Over the summer, Jamie Ball was hired by the university as director of the Office of Equal Opportunity, Access and Title IX Coordination.

After graduating college, Ball worked in the Student Affairs department at Roanoke College in Salem, Virginia, for four years before heading to Southwestern Law School in Los Angeles for her Juris Doctor degree.

She then worked in private sector law practice for seven years, before heading to the Los Angeles Fire Department’s Professional Standards Division Equal Employment Opportunity from 2011 to 2015.

After leaving the LAFD, Ball was the inaugural institutional compliance officer/Title IX coordinator at Truman State University.

Ball is coming to the office just months after the Title IX office and Pembrook came under fire from alumna Bailey Reed, who criticized the university’s handling of her sexual assault claim last year.

“I think one of the questions that emerges from that case is whether the appeal process is perfectly functional, and whether or not there’s some room for constructive change there. I think an appellate process is absolutely essential, but at the same time having multiple layers of appellate review can sometimes work at odds with [achieving finality],” Ball said.

However, Ball stressed that the university has not concretely decided to modify any of the appellate process yet.

Ball said she began thinking about returning to higher education after the national conversation began to focus on what role a university has in preventing sexual violence.

“So, as I was kind of tuning into that conversation more and more, becoming more aware of Title IX, and how it worked, and how it was being used as a tool to address the problem, I thought ‘OK, I have some of those skills,’” Ball said. 

“I have a student affairs background, but I’m also trained as an attorney and as an investigator. And I’d always kind of hoped to return to higher ed. in some capacity.”

Ball said she enjoys the cyclical nature of being on a college campus because it inspires renewal in the way she approaches her work. 

She also said that being around students is an “energizing thing.”

“The [issues] that come to my office are typically not good problems, but still I think it’s an honor to work in a role in which you can support people who are undertaking the endeavor of higher education, because it is such an important and special time in somebody’s life,” Ball said.

Chancellor Randy Pembrook said he was very pleased with all of the potential candidates for the position, but thought that Ball’s experience with investigations and higher education will be good for the university.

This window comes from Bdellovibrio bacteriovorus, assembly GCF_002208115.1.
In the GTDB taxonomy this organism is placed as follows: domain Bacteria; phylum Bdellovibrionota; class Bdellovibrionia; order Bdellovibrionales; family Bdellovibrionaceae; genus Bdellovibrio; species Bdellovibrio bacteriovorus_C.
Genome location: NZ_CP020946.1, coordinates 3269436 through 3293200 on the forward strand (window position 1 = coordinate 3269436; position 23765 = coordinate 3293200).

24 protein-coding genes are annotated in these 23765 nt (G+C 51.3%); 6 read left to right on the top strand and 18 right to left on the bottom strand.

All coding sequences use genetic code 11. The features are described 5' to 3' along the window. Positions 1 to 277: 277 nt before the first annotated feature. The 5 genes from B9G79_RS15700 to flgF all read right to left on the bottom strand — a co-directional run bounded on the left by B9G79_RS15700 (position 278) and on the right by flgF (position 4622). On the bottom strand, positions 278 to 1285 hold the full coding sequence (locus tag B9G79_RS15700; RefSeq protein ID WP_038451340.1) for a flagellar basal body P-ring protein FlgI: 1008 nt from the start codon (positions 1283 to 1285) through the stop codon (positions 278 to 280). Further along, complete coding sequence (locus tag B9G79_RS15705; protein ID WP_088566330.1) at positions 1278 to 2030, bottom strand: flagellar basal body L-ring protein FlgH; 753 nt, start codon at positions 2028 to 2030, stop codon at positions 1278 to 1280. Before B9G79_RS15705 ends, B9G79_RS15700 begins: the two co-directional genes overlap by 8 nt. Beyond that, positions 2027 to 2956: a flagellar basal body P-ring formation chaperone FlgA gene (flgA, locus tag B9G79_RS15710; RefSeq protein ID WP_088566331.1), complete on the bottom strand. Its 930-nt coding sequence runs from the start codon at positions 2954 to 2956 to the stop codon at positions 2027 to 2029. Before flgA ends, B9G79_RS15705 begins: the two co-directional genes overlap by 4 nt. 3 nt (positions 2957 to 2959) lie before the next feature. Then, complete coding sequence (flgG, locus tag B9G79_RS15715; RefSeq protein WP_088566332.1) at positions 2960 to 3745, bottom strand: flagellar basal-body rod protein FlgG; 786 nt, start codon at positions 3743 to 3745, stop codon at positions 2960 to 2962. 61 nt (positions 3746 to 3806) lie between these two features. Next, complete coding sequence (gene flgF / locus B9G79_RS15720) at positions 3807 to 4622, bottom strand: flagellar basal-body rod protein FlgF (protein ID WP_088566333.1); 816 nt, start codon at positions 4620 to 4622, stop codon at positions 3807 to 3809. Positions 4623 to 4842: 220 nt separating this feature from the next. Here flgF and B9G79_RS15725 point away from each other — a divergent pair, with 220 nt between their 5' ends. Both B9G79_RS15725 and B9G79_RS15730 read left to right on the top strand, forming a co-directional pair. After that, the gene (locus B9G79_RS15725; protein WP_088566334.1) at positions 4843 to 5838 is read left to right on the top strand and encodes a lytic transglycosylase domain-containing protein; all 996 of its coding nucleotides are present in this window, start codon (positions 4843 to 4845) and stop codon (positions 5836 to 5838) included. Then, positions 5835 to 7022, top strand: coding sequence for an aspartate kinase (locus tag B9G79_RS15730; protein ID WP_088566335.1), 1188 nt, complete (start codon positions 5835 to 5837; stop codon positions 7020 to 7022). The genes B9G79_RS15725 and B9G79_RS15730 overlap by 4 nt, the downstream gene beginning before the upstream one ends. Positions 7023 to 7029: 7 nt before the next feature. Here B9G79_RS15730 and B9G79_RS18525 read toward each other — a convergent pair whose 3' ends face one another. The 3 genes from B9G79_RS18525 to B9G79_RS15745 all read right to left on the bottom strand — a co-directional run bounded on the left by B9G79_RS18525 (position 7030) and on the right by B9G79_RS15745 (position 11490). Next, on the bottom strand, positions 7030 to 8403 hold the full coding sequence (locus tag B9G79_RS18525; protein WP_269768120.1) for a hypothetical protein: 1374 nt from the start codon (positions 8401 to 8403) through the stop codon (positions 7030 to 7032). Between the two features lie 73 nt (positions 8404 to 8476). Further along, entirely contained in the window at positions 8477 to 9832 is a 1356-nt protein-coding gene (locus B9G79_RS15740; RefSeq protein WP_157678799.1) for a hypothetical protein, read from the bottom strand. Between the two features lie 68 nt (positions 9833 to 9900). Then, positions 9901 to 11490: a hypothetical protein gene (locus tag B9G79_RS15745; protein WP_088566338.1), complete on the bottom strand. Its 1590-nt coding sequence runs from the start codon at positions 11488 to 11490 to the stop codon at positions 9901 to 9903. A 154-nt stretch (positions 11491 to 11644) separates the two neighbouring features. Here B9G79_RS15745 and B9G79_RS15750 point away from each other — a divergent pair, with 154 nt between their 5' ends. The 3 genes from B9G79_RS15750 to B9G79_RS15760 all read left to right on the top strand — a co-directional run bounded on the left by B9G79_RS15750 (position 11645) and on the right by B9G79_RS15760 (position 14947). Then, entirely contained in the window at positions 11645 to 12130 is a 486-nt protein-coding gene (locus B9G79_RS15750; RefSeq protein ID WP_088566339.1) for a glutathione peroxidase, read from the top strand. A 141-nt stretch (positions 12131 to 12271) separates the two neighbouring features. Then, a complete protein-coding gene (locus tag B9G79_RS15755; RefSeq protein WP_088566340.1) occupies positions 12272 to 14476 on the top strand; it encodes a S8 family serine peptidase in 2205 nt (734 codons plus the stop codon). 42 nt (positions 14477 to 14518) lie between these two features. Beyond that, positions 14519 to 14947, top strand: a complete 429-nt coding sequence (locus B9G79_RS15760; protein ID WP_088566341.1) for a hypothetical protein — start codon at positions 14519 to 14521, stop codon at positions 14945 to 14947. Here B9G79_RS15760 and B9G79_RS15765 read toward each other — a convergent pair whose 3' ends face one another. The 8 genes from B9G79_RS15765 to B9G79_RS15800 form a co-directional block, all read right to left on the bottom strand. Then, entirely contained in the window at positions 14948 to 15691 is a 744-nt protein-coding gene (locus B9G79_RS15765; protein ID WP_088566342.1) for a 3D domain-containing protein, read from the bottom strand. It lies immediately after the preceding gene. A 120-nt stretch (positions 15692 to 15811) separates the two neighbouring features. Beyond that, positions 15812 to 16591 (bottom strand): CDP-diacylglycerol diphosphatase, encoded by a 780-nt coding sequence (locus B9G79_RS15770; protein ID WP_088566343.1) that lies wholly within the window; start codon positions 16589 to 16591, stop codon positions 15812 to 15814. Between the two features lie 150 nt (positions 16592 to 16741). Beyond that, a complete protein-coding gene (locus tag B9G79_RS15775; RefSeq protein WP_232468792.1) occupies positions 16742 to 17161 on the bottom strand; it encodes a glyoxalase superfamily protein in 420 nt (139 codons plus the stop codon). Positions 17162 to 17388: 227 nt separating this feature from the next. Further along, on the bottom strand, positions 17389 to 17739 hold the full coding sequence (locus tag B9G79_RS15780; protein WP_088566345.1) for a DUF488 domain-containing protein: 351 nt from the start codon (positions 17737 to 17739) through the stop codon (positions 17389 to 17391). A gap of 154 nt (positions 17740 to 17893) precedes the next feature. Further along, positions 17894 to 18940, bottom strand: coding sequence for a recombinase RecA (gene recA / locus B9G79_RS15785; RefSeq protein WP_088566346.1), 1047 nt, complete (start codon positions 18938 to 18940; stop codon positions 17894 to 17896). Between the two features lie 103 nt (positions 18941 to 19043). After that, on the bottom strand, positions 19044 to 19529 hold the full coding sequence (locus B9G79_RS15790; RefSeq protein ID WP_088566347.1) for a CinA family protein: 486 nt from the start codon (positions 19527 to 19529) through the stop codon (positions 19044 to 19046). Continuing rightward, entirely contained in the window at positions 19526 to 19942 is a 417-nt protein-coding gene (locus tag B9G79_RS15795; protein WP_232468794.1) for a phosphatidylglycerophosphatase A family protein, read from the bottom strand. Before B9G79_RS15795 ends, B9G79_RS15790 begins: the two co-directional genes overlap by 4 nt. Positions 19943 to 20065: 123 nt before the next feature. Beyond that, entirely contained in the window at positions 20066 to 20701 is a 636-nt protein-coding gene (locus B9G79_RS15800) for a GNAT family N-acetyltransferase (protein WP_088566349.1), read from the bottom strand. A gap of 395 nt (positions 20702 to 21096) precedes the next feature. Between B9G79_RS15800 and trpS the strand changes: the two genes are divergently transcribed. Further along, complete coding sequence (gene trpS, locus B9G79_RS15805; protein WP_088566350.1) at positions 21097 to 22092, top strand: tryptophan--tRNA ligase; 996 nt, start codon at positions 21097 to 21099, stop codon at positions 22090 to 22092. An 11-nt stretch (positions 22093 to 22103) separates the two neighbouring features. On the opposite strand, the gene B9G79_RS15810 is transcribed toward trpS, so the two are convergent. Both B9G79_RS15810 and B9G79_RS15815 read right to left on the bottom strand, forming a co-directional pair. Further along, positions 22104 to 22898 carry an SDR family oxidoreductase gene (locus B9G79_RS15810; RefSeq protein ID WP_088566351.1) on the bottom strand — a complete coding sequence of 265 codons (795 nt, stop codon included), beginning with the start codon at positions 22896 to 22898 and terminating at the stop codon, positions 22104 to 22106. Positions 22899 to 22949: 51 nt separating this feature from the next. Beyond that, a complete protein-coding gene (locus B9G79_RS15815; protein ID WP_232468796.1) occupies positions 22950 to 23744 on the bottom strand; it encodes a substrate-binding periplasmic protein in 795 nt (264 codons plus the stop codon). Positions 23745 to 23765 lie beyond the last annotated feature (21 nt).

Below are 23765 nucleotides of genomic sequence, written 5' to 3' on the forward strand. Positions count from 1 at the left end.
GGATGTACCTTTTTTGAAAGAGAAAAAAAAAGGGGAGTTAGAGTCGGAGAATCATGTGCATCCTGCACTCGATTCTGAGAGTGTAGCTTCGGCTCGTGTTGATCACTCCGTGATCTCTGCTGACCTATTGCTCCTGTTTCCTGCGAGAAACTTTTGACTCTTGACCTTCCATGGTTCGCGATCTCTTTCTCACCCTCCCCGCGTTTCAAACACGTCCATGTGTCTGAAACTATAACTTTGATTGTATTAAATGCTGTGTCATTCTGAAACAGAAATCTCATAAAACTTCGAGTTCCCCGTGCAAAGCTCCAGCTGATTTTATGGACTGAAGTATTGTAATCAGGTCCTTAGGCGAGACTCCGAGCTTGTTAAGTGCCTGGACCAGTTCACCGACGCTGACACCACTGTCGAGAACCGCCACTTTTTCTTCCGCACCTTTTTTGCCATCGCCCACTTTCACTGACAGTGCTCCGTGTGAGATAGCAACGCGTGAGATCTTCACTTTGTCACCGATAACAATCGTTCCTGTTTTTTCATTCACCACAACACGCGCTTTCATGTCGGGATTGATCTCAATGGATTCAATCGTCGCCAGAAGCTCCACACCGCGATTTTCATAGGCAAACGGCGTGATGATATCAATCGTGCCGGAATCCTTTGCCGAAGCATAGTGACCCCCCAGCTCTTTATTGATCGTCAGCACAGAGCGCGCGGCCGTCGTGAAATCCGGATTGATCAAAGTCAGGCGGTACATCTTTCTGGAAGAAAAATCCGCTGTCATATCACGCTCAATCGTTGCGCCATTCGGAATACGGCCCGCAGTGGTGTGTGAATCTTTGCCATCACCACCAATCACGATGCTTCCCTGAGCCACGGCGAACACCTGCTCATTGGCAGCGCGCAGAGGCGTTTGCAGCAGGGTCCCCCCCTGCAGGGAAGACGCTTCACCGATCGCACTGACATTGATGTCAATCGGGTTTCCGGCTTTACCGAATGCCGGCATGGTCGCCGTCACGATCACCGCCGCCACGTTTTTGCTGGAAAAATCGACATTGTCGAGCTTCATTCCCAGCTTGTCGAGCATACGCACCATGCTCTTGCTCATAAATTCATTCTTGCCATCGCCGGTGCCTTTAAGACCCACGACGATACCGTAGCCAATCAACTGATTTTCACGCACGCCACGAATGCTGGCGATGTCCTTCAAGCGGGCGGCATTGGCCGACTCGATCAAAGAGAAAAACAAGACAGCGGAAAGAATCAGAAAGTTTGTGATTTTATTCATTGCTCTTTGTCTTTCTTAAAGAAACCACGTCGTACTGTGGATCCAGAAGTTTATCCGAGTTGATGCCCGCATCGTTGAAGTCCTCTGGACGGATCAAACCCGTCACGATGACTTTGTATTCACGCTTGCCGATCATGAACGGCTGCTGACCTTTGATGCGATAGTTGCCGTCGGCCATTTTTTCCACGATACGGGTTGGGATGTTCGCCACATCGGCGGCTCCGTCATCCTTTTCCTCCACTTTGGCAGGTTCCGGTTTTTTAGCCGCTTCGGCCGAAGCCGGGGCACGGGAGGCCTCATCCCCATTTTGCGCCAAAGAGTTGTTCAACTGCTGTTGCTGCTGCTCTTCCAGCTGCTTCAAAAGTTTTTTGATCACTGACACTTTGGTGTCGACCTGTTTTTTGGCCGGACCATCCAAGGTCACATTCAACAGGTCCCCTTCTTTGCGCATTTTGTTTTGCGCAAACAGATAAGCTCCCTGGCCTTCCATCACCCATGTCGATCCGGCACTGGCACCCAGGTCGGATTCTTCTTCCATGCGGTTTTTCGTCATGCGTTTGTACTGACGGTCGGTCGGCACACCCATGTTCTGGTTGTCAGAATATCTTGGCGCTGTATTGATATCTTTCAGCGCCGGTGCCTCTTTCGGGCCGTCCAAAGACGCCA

“I think one of the things that you get when you have someone come in from a different institution is … the downside is that they have to learn [about]everybody, the good side is that they may have seen things done a different way. And so, they bring that fresh set of eyes,” Pembrook said.

Ball said the university’s current policies are a solid foundation, but that they must be continuously reexamined.

“I think one of the responsibilities of someone in my role is to continually be scrutinizing policies and procedures to think about ways in which they can be improved and be responsive to the needs of a community. They’re not static documents, they’re living documents, so we have to always be thinking about ways we can improve these processes,” Ball said.

“One of the things we want to make clearer and more functional for the campus community is the partnership between my office and student affairs for cases involving students. 

“Because the mandate at my office is a big one, some of the functions are necessarily delegated to other folks within the campus community,” Ball said.

As a part of that, Ball said more members of the Student Affairs office are being trained as investigators capable of handling complaints. 

Ball said she expected to have four trained investigators starting this semester, as opposed to the one investigator available to the university in the spring semester.

While the Office of Equal Opportunity, Access & Title IX Coordination is helping clear up the way they work alongside Student Affairs, Ball was unwilling to make any public announcement of any upcoming policy changes she was interested in making. 

However, she said she expected to announce some proposed changes this semester.

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